German elections 2017 : Angela Merkel wins despite declining popularity
Chancellor Angela Merkel emerged the winner in the 2017 German Federal elections in her fourth successive victory. Merkel's conservative CDU/CSU bloc retained a majority in the parliament. However, this is its worst performance in over 70 years. Pointing to a worrying trend, right-wing party Alternative for Germany made a historic surge in numbers. Is this a sign of Merkel's declining popularity?
German federal elections 2017: What happened?
Germany conducted polls to elect members of the 19th Bundestag on 24 September 2017. A total number of six parties have been elected in a first since the 1950s. Merkel's CDU/CSU and her coalition partner Social Democratic Party (SDP) came first and second securing 32.8% and 20.4% votes respectively. Right-wing party Alternative for Germany (AfD) secured 13.1% votes and unexpectedly came third.
Merkel addresses supporters
Speaking to supporters, Merkel said that she had hoped for "better results." Referring to how a large number of voters drifted to the right-wing AfD party, she said that she would lend an ear to these citizens in order to bring them back. She apprised her supporters of the government's priorities, including addressing migration and other economic and security issues.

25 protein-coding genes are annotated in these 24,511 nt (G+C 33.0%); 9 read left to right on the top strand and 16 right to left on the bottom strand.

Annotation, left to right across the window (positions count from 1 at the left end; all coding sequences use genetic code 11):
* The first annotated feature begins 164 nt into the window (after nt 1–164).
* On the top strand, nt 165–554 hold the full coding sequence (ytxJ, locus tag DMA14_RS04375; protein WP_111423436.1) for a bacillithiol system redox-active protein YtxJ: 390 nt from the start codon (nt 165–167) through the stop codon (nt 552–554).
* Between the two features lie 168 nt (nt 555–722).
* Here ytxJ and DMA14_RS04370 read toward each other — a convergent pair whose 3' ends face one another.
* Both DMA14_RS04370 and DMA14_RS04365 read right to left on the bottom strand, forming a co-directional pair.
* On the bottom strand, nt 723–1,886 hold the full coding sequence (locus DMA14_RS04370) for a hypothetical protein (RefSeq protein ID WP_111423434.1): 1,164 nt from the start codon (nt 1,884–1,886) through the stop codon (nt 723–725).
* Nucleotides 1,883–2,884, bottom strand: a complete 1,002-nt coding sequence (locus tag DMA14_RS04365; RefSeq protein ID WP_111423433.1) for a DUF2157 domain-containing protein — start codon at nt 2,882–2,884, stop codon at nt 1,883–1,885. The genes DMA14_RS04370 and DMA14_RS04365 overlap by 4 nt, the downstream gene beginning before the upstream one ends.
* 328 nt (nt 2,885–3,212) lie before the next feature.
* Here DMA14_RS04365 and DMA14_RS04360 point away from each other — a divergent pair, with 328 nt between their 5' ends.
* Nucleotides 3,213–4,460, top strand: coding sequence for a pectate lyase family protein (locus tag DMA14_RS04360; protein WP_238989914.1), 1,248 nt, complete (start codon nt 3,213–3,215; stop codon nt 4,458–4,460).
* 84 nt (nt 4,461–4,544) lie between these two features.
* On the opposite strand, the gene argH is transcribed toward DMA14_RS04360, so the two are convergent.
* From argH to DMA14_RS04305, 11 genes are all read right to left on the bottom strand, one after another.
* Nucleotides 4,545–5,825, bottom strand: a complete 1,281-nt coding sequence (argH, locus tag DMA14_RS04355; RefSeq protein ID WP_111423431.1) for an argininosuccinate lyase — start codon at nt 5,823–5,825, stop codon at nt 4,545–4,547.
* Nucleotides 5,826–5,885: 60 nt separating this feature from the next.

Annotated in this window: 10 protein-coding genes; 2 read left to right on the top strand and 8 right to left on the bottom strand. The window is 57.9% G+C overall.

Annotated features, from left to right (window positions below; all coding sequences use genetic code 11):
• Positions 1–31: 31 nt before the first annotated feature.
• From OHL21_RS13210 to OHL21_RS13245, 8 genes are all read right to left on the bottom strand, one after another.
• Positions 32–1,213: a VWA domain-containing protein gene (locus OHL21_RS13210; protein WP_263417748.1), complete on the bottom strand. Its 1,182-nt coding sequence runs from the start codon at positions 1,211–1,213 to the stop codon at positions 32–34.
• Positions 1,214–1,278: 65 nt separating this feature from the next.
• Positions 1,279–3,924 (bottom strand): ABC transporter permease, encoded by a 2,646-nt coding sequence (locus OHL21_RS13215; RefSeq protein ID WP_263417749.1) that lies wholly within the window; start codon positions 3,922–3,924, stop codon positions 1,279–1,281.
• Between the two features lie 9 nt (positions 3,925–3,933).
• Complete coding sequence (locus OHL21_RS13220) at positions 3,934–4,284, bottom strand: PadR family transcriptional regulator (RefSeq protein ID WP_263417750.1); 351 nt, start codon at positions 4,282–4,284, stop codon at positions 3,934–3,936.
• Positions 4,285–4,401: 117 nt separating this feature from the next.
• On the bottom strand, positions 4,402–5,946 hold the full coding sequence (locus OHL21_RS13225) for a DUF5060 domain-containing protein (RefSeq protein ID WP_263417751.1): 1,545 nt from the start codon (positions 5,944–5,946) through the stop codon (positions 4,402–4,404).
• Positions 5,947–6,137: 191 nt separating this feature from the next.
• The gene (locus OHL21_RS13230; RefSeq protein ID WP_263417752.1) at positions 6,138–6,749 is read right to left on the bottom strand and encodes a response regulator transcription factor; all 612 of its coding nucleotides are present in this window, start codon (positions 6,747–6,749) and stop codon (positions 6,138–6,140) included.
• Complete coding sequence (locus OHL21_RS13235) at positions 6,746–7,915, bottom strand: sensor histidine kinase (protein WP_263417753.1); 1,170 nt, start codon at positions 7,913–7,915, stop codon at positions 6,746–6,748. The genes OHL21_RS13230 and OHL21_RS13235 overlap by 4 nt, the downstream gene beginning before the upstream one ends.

What are Merkel's coalition options?
Merkel is left with very few options. According to observers, a likely result could be a "Jamaica coalition," involving parties that represent colors in the Jamaica flag. These parties include CDU/CSU (Black), the Green Party and the Free Democrats (Yellow). However, differences are likely to crop up, with the Greens wanting to shut down at least 20 coal-fired plants and FDP opposing it.
Is this a sign of Merkel's declining popularity?
In 12 years as German Chancellor, Merkel has cemented her identity as the rational, liberal face of Europe, with the attributes of a world leader. The result definitely points to Merkel's declining popularity. It also seems AfD was able to capitalize on the resentment against Merkel. As BBC observes, "Merkel is being punished for opening Germany's door to almost 900,000 undocumented refugees and migrants."